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This is page 266 of the Causal Inference book by Rubin/Imbens.

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Note that the argument of the expectation is written down below $E_w$ but not in the first set of equations on the page. IMHO, it makes it much harder to understand the notation at the top of the page rather than the place where it is written down. Is there a reason why the argument of the expectation is omitted so often?

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    $\begingroup$ Yes: repeating the argument every time is useful for beginners, but it becomes cumbersome to write and cumbersome to read. One you reach page 266 of any book, it's unlikely the authors will view their audience as neophytes any longer. Most authors rely on a notational convention to help clarify which variables are random. Some rely on having stated previously which are the random variables. $\endgroup$
    – whuber
    Sep 21, 2021 at 13:02
  • $\begingroup$ But each expectation is different. Its not like you're using one function you defined somewhere, everywhere. $\endgroup$
    – piedpiper
    Sep 21, 2021 at 20:21
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    $\begingroup$ I don't understand. When an author tells you they use bold uppercase latin symbols for random variables, then define "$X$" as a random variable, and later write something like "$E[f(X)],$" where is the ambiguity? It gets a bit more challenging with multiple random variables, as in "$E[E[X\mid Y]]$" (of which the text snippet you provide gives an example), but in such cases a lexical analysis alone will disambiguate the meaning. $\endgroup$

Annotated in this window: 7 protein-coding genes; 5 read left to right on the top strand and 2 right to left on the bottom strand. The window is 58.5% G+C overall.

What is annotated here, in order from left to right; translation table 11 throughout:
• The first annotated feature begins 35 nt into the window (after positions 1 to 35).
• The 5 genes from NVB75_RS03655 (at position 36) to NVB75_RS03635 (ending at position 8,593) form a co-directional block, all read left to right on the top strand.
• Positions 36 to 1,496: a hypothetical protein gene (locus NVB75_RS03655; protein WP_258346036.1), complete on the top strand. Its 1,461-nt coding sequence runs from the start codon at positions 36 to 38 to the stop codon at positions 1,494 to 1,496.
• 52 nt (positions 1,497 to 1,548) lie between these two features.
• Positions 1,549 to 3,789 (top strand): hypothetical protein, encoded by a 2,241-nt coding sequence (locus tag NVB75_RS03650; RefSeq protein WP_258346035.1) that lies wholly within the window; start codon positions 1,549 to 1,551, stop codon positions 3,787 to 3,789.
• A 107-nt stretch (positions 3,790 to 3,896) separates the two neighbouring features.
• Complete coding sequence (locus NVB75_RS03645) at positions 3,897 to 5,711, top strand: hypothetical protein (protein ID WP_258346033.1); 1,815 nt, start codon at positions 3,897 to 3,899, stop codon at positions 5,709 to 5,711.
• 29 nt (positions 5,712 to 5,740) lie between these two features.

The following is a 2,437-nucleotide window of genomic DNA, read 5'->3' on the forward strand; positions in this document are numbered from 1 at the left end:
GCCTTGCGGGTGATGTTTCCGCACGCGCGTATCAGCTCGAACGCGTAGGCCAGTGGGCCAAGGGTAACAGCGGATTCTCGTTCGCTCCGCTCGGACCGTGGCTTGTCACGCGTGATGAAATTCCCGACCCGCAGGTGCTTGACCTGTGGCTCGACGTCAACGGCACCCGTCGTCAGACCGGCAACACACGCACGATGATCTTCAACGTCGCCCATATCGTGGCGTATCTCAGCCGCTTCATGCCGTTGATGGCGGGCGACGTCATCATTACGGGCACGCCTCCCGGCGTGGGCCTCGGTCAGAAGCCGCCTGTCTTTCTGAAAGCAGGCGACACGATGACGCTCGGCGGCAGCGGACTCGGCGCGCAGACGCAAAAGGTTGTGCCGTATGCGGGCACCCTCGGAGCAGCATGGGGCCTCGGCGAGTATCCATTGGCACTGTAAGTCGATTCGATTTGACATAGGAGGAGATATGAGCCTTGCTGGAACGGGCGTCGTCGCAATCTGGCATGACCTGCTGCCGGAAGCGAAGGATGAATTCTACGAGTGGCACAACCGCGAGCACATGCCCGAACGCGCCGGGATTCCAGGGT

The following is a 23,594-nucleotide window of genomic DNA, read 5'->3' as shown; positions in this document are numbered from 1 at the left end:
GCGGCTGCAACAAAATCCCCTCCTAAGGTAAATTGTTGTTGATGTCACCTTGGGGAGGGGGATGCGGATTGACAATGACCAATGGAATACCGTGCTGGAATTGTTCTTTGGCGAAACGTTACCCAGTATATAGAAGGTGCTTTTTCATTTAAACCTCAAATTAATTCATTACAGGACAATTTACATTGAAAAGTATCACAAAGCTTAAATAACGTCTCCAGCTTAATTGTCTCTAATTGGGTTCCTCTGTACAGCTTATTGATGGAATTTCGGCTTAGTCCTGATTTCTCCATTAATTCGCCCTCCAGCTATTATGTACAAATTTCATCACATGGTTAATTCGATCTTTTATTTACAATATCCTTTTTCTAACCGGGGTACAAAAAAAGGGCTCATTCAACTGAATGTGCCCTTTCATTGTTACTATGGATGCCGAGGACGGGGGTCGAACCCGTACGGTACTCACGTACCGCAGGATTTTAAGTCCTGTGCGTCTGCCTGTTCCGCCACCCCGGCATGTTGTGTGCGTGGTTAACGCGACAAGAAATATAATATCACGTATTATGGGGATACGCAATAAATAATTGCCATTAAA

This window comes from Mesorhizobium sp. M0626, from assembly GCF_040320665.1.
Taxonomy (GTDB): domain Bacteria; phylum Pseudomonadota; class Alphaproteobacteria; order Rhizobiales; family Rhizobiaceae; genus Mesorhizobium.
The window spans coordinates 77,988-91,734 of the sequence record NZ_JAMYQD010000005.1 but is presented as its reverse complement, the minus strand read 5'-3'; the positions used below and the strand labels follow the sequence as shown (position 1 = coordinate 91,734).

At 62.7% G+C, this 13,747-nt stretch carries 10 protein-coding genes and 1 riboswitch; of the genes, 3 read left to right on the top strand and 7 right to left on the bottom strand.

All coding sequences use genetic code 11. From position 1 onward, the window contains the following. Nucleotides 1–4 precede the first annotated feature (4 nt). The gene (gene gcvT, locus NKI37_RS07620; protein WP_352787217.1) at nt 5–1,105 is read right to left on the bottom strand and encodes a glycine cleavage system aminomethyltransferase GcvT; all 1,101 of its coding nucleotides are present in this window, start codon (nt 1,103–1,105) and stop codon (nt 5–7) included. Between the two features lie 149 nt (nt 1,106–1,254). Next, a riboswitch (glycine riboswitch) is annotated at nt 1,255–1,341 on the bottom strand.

– whuber
    Sep 21, 2021 at 20:56

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Notation is a tricky thing to do well and consistently. It is pretty rare in a book on any difficult stats topic that the notation is going to be perfect and consistent for the entire book. There is always a tradeoff between being precise (at the expensive of things looking complicated) and concise (at the expensive of not being precise).

For expectation $E[g(X,Y)]$ means take expectation of whatever is random inside the square brackets, i.e. in $g(X,Y)$. If it is clear that (a) both $X$ and $Y$ are random or (b) $X$ is random and $Y$ is fixed or (c) $X$ is fixed and $Y$ is random, then no subscripts are necessary. However, when it is not clear, for example if $X$ is random, but $Y$ is not then it is best to have a subscript as $E_X[g(X,Y)]$.

As it can become difficult to see what is random when using double expectation (as you have in the question), it is helpful to include a subscript. Options include

$E_Y[E_X(X|Y)]$

$E_Y[E(X|Y)]$

I personally find it easy enough to see that the inner expectation is with respect to $X$, so I prefer the second one, but if you want to get really picky, the inner expectation is actually with respect to $X$ conditional on $Y$ so you might write this as

$E_Y[E_{X|Y}(X|Y)]$

but here is where we tip the balance to plenty precise, but not very concise.

Personally I do not find the notation that has a subscript on the inner expectation, but not on the outer helpful.

$E[E_{X}(X|Y)]$

because I have no problem seeing the inner expectation is with respect to $X$. For your notation question in the post it is a question of if the inner expectation does or does not have the subscript, so I do not find that it actually helps to have it.

Too much? This is my first post.

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  • $\begingroup$ I like your answer, thank you. I gain from it. I still think there is an argument to be made for the label to be in both places (inner + outer), but there is much to be said I guess. $\endgroup$
    – piedpiper
    Sep 23, 2021 at 4:42
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    $\begingroup$ Making sense of math symbols is really difficult, so anything that makes it easier for you is what you should try to do when you can. But if you tried to work out proofs you would quickly find that using the more detailed notation becomes tedious. $\endgroup$ Sep 23, 2021 at 19:28

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